Some larger, more expensive clinics told us they have better success rates than the less expensive ones, but both industry experts and other clinics hotly dispute this claim. The truth is that success rates can vary widely between clinics of all sizes and prices levels.
In 2010, an average of 18.1% of IVF cycles resulted in a baby. But the range of performance rates across the 35 fertility centres in Australia and New Zealand is reported by the Australian Institute of Health and Welfare (AIHW) to be between 4.4% and 31% per fresh embryo transfer cycle, and between 5% and 33.3% per frozen embryo transfer cycle.
The wide variation is likely caused by individual centre averages being drawn from different patient groups and sometimes very small numbers. Some clinics don't accept all patients, and so other clinics may see a higher proportion of patients with difficult fertility problems.
This doesn't mean it's not worth asking a clinic about their success rates, but the only success rate that matters is the one for people in your particular circumstances. The most important factors are your ages and specific issues. There can also be large variations in success rates per cycle commenced, per egg collection, per embryo transfer and whether a fresh or thawed embryo is transferred.
Another factor is the developmental stage of the embryo. Some clinics and doctors transfer the embryo on day two or day three after fertilisation, when it consists usually of up to 12 cells. Others wait until day five, when it usually consists of more than 100 cells and is called a blastocyst. Blastocyst transfers usually have a higher success rate than day two or three transfers, but not all embryos will develop into blastocysts in the laboratory, so the number of embryos you have available for transfer and freezing will be lower.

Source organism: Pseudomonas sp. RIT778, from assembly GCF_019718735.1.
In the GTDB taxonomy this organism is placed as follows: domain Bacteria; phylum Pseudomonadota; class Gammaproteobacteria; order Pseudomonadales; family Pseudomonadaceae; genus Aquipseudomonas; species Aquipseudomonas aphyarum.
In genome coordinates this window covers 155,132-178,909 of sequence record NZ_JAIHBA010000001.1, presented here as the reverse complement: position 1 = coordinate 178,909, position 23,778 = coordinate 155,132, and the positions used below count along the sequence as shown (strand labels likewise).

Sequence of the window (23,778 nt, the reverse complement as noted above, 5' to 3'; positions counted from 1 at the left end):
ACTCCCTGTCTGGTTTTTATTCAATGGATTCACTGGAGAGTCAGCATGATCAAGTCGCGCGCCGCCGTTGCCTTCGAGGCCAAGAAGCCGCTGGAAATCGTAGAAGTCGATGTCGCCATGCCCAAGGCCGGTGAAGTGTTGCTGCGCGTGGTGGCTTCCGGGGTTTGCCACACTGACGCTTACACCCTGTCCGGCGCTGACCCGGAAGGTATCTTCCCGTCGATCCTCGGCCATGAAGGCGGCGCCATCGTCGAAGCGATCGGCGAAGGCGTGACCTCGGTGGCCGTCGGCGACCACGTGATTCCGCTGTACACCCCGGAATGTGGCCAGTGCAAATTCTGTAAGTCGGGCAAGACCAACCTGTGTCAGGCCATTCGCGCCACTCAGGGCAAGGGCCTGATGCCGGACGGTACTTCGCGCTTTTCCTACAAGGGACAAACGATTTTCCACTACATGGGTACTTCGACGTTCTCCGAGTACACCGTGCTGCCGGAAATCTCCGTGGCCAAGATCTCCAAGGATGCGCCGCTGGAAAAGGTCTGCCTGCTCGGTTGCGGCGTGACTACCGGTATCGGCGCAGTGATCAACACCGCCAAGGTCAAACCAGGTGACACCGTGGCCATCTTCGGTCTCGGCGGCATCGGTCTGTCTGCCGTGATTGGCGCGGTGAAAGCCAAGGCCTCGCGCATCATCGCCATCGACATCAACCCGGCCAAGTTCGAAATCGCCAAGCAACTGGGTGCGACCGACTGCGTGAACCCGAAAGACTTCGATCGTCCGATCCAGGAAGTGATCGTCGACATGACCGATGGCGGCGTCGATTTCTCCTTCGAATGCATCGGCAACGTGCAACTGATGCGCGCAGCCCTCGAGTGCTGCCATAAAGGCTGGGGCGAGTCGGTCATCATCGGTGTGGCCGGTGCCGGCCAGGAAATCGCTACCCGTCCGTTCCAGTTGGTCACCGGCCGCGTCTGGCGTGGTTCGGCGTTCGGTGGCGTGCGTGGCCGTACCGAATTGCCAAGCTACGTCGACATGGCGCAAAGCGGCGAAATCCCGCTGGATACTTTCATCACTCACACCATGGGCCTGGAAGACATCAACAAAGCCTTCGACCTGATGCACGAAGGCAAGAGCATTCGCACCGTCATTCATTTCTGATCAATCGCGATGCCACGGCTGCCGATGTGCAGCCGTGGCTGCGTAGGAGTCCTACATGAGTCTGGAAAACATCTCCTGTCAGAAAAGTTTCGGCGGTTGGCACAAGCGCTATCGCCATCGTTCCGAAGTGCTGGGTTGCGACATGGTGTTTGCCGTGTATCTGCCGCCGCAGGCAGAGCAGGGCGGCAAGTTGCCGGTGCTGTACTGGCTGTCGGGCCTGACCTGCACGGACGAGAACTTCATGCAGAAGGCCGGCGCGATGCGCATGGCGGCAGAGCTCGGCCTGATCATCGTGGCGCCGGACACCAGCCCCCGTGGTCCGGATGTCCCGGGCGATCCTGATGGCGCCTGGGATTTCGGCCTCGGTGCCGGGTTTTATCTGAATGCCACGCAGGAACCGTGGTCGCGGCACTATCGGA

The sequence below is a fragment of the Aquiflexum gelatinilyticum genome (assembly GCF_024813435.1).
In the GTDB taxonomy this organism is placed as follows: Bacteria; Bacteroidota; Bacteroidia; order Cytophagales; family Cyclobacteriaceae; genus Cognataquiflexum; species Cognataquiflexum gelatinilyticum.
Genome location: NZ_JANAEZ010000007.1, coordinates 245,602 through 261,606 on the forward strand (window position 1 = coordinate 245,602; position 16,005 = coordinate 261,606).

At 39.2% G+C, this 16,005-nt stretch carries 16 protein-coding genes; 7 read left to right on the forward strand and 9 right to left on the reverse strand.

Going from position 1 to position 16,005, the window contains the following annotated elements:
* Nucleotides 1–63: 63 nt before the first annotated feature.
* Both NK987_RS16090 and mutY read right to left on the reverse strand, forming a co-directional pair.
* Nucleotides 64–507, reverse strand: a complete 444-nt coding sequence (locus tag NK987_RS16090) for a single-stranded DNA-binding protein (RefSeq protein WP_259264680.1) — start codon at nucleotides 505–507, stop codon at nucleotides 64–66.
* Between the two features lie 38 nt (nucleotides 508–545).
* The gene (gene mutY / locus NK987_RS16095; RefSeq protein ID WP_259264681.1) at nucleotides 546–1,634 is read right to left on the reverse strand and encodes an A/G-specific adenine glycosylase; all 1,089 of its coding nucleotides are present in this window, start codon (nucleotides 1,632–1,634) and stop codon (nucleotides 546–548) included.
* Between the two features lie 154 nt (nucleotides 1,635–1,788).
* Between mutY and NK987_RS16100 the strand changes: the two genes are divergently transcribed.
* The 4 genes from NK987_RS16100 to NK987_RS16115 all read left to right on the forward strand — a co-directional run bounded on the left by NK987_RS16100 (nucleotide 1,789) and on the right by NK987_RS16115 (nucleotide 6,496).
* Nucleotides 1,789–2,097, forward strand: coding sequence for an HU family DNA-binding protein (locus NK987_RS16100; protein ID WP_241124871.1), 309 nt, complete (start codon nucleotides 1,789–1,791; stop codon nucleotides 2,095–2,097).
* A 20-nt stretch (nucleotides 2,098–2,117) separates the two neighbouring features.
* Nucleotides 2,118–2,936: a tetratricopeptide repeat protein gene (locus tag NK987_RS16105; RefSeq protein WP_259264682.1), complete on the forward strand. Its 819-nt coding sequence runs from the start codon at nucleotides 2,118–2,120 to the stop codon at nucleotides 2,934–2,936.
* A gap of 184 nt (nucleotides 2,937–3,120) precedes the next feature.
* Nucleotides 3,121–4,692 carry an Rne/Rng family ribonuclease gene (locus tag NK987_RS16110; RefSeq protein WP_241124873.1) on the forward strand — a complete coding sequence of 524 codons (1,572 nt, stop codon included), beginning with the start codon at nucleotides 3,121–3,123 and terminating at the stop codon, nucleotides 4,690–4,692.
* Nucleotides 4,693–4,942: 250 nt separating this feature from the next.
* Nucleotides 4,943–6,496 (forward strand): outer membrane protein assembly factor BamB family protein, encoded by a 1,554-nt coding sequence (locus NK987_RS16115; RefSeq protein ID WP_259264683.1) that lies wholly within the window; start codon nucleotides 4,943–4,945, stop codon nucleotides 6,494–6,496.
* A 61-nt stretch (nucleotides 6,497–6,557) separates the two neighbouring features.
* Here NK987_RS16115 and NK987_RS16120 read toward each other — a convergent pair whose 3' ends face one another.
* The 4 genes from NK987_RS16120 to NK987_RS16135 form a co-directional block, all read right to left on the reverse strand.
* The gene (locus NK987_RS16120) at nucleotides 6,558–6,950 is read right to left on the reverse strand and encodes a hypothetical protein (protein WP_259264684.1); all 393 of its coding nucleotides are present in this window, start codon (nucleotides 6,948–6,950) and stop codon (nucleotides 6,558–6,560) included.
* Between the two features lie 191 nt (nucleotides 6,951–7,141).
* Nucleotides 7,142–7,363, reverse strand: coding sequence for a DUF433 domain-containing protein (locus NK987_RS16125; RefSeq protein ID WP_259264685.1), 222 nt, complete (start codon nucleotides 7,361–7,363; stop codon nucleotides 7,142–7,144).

Each clinic should be able to tell you live birth rates per cycle commenced, as they're obliged to report these to the AIHW.
Improving the odds
Sometime lifestyle changes can resolve a fertility problem naturally or improve the outcome of IVF treatment.
Balanced diet and exercise
Obesity in women is a risk factor in pregnancy and delivery, and weight loss may improve general health and, in turn, help with ovulation problems. Obesity can also cause fertility problems in men.
The Royal Australian and New Zealand College of Obstetricians and Gynaecologists advises doctors not to start assisted reproductive treatment for women with a BMI of 35 or higher.
For men with a high percentage of sperm DNA damage, sometimes vitamin C, vitamin E and zinc supplements are suggested. Vitamin D deficiency in women may cause problems and while there's no evidence that multivitamin supplements help with fertility problems, in general it probably can't hurt to take a pregnancy supplement.
Alcohol is not advised in pregnancy, and can cause weight gain. For men, excessive alcohol consumption can also damage sperm.
If one or both partners smoke, your chances of conceiving decrease dramatically.
Some research suggests that acupuncture before and after embryo transfer can increase the blood flow in the uterus, and, therefore, help with implantation. To date, the evidence for this is inconclusive. However, there is an indication that acupuncture can help to relieve stress and in dealing with the side effects of the treatment.
A number of other natural options, such as naturopathy, Chinese herbs or chiropractic are available, but there's no conclusive evidence that they make any positive difference. If you want to try them, be mindful not to lose too much time pursuing natural treatments before seeking medical treatment, as your fertility and chances of conception decrease dramatically with time, especially if you are aged 35 or over.